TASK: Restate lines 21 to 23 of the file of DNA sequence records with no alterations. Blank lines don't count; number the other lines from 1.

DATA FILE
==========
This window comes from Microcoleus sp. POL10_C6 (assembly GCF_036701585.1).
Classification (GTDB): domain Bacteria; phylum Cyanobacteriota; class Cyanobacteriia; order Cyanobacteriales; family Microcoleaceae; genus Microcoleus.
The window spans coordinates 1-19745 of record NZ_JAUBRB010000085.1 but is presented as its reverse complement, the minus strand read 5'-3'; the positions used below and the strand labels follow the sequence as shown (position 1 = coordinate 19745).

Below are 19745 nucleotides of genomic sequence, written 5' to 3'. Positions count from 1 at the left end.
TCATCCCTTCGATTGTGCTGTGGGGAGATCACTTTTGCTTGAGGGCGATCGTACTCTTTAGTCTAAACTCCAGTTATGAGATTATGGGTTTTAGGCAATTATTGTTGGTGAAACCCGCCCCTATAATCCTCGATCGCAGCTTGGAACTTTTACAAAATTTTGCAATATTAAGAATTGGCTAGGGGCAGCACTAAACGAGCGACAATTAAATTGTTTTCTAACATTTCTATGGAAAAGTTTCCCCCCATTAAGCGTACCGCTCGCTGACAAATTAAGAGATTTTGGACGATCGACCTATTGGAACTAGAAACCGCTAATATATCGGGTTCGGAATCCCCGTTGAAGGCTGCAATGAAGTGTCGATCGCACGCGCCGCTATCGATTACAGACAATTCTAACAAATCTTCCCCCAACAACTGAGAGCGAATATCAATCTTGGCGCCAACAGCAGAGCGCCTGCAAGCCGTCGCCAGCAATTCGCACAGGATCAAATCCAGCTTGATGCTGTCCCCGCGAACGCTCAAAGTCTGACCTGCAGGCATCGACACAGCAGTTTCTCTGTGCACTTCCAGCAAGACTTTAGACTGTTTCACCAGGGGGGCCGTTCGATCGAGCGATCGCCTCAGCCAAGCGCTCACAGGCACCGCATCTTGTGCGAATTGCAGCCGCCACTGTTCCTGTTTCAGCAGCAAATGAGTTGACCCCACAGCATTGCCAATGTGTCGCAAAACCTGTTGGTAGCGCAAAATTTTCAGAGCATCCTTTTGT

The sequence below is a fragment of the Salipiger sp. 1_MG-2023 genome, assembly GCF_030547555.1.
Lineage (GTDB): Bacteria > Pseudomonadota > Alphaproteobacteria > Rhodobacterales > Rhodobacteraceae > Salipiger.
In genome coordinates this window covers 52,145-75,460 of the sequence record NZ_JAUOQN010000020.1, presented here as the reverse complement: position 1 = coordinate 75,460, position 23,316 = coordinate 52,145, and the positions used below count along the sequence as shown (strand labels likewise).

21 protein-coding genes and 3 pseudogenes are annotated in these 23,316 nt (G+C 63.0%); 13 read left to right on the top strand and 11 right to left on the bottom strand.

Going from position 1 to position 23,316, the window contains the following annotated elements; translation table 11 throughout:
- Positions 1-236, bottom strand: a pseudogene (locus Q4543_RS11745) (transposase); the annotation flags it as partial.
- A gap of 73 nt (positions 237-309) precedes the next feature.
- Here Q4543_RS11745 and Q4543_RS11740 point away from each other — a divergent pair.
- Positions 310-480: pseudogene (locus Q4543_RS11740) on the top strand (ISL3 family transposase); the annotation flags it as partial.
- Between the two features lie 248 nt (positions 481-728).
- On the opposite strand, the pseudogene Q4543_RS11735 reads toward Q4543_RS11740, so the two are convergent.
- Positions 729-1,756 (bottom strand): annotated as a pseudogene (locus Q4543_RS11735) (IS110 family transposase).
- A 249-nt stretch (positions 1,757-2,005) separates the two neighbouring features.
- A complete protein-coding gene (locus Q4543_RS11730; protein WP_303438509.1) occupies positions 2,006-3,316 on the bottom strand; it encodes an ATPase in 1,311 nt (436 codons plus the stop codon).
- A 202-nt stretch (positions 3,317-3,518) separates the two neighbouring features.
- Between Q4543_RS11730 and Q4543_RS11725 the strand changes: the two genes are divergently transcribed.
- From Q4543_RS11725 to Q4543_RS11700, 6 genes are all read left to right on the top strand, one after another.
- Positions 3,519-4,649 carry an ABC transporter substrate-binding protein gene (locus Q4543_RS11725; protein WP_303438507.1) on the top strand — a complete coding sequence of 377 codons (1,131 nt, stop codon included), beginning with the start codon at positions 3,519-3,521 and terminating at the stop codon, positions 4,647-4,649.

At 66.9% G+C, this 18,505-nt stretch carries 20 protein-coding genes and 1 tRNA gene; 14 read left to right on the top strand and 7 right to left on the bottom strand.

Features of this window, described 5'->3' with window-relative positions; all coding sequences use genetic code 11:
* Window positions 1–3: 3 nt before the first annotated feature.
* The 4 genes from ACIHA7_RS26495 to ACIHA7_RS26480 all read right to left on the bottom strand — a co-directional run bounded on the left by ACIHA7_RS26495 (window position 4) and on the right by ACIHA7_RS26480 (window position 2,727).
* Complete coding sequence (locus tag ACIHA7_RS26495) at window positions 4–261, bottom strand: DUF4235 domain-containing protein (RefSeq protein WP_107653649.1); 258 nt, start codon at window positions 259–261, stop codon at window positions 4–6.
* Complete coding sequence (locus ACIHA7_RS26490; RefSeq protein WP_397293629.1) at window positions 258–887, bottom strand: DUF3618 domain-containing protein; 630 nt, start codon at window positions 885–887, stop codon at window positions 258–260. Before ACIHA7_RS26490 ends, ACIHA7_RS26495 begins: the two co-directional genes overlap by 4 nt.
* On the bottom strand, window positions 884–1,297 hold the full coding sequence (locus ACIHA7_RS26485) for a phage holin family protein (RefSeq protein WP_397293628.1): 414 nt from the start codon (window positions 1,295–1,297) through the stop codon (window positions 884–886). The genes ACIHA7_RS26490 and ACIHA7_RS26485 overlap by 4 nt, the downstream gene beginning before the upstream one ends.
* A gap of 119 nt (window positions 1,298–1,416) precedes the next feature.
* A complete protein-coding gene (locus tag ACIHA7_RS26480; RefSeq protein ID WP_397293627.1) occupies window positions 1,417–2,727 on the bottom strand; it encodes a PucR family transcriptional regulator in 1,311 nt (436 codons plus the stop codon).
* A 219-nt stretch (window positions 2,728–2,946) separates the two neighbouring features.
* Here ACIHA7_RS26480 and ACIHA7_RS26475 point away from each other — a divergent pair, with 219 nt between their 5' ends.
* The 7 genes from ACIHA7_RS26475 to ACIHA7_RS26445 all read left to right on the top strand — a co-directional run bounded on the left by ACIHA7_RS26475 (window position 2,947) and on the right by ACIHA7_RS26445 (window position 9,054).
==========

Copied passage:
- Between Q4543_RS11730 and Q4543_RS11725 the strand changes: the two genes are divergently transcribed.
- From Q4543_RS11725 to Q4543_RS11700, 6 genes are all read left to right on the top strand, one after another.
- Positions 3,519-4,649 carry an ABC transporter substrate-binding protein gene (locus Q4543_RS11725; protein WP_303438507.1) on the top strand — a complete coding sequence of 377 codons (1,131 nt, stop codon included), beginning with the start codon at positions 3,519-3,521 and terminating at the stop codon, positions 4,647-4,649.